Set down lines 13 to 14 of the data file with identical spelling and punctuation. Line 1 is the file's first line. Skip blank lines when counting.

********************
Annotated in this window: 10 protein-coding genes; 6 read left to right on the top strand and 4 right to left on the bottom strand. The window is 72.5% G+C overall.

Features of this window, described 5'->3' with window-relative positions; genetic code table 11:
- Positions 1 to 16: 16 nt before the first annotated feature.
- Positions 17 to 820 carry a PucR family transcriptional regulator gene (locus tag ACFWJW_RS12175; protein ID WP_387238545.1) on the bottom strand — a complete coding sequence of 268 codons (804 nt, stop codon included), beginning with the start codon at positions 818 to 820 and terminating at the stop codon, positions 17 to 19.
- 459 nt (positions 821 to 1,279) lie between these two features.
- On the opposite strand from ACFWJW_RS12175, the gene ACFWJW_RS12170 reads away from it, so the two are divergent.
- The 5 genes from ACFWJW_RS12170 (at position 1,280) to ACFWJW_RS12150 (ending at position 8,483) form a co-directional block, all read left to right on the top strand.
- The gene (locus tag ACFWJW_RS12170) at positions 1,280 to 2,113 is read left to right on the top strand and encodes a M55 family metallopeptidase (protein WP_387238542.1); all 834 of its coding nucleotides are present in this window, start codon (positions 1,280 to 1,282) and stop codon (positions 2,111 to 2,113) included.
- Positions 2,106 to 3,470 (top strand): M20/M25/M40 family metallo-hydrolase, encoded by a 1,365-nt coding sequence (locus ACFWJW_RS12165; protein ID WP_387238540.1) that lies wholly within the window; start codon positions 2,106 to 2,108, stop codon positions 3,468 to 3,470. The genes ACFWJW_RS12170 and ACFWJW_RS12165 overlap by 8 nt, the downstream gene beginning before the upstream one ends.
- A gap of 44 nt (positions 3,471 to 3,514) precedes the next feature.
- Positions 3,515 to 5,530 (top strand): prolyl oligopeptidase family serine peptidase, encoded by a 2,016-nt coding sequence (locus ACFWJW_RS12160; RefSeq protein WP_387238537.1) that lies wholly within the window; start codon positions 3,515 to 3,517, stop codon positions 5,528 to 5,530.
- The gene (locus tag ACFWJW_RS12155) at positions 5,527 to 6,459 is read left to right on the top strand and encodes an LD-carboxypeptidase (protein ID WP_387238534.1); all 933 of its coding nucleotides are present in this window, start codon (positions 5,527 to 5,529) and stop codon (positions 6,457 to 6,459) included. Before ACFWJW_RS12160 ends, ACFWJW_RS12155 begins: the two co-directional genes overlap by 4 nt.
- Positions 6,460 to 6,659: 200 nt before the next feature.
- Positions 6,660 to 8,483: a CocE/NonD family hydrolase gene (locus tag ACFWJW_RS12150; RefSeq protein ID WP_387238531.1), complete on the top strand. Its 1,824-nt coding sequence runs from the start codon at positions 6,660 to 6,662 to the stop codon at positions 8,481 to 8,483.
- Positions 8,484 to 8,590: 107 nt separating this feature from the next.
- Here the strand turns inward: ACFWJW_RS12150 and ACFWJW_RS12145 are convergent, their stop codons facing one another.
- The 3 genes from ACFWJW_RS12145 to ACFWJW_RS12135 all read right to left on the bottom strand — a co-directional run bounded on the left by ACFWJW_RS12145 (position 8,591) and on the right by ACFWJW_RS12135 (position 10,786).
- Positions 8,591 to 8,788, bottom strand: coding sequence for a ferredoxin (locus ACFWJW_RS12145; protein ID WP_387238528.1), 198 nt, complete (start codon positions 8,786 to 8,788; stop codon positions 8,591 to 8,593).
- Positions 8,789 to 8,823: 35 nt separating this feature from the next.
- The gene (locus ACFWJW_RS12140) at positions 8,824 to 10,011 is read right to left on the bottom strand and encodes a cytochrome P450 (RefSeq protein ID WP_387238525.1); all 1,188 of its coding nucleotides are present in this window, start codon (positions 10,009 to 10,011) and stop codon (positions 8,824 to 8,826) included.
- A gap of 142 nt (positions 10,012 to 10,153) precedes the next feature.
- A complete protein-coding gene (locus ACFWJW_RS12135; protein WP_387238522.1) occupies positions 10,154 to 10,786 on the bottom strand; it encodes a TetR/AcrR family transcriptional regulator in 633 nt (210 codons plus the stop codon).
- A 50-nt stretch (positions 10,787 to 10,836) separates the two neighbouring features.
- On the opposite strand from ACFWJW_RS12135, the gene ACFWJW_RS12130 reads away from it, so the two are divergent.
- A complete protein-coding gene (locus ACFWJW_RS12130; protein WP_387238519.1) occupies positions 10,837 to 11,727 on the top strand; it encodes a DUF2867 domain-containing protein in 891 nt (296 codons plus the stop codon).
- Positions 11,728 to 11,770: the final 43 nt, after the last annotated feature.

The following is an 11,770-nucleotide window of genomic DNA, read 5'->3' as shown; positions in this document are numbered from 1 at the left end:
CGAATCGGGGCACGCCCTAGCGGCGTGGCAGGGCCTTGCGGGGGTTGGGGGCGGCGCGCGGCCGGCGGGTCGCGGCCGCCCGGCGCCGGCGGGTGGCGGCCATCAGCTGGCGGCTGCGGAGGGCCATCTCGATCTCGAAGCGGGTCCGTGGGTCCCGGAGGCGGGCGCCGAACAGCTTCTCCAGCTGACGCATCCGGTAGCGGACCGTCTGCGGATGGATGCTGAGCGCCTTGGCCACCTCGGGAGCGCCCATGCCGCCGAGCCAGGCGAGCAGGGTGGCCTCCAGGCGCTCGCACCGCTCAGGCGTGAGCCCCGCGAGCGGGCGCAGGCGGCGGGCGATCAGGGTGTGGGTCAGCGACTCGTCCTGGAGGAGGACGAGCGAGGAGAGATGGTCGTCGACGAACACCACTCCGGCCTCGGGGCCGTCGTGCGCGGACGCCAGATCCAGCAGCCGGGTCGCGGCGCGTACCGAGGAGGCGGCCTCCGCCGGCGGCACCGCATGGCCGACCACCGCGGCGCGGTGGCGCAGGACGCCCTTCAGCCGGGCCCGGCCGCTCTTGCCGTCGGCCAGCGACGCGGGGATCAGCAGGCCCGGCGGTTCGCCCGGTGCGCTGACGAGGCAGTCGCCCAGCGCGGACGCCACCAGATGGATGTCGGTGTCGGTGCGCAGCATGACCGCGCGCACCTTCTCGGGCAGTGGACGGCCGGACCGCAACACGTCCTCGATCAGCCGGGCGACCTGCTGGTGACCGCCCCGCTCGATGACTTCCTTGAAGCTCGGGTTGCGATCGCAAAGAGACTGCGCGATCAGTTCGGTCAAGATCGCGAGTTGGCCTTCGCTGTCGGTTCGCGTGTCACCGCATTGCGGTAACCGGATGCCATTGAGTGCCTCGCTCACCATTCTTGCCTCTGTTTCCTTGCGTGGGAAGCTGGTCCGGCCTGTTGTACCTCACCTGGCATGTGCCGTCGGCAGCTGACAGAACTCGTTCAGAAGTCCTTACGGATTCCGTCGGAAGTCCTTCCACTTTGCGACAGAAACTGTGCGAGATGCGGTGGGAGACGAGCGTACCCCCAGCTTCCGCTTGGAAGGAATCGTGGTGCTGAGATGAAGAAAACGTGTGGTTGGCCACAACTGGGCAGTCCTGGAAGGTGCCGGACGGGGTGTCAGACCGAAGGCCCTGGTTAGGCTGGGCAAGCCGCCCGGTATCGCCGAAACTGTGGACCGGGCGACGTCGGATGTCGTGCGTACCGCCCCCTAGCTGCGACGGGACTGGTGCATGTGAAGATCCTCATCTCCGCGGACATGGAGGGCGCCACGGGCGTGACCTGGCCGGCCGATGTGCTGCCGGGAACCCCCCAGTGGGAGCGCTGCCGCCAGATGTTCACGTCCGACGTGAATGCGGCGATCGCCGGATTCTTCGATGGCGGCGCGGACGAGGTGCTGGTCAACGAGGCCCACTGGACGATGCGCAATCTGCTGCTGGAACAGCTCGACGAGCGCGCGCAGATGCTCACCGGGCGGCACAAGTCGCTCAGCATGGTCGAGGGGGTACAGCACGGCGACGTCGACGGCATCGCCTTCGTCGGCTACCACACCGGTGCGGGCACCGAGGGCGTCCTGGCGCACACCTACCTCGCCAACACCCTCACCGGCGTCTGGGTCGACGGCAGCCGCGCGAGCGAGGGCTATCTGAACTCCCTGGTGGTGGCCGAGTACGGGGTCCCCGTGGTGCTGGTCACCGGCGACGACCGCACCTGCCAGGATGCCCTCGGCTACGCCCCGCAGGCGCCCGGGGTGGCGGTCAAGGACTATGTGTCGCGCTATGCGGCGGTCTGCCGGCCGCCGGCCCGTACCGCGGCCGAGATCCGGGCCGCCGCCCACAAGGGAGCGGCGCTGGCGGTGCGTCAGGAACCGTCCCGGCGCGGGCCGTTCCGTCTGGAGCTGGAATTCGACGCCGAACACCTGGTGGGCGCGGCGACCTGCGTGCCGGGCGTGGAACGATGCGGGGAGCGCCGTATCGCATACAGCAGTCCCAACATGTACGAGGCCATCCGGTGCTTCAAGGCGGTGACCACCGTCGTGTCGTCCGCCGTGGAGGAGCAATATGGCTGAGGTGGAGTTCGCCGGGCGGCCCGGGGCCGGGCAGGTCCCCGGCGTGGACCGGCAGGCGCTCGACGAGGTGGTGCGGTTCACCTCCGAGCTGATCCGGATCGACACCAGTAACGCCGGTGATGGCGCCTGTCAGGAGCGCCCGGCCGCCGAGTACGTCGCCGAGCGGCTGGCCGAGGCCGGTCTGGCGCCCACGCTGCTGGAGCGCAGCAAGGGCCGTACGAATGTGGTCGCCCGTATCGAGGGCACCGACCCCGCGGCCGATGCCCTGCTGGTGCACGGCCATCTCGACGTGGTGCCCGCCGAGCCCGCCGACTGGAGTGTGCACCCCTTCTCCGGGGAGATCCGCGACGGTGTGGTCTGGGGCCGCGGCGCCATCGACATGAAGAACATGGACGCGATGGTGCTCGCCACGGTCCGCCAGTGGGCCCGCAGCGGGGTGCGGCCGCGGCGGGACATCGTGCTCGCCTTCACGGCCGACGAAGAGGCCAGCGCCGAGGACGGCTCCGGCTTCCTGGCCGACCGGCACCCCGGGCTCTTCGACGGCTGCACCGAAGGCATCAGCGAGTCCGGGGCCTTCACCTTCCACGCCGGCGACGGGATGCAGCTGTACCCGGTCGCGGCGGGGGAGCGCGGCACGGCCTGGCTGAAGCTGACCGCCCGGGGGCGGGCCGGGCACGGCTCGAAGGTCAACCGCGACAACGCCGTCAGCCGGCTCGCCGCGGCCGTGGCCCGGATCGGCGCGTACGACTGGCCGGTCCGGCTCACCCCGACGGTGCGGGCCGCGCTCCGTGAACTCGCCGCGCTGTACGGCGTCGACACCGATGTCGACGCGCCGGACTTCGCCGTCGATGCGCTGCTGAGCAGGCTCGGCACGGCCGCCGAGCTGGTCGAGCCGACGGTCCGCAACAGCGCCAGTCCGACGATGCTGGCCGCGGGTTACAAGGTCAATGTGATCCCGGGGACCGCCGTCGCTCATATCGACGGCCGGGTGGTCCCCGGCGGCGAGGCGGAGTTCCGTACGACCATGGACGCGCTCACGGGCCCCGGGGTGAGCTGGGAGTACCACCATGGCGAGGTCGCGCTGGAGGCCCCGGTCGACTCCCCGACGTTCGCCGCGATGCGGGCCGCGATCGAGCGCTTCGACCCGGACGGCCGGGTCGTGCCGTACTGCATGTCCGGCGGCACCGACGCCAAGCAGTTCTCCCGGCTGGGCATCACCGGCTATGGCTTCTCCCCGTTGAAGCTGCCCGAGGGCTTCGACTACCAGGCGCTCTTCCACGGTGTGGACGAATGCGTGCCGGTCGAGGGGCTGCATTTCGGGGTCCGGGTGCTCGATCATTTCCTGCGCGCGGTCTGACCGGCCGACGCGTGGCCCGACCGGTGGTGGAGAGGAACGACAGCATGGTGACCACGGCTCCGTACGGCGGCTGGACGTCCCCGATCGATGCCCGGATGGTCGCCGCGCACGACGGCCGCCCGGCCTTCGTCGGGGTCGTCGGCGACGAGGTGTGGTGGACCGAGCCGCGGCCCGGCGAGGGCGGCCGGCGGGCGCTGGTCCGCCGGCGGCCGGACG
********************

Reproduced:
- Positions 6,460 to 6,659: 200 nt before the next feature.
- Positions 6,660 to 8,483: a CocE/NonD family hydrolase gene (locus tag ACFWJW_RS12150; RefSeq protein ID WP_387238531.1), complete on the top strand. Its 1,824-nt coding sequence runs from the start codon at positions 6,660 to 6,662 to the stop codon at positions 8,481 to 8,483.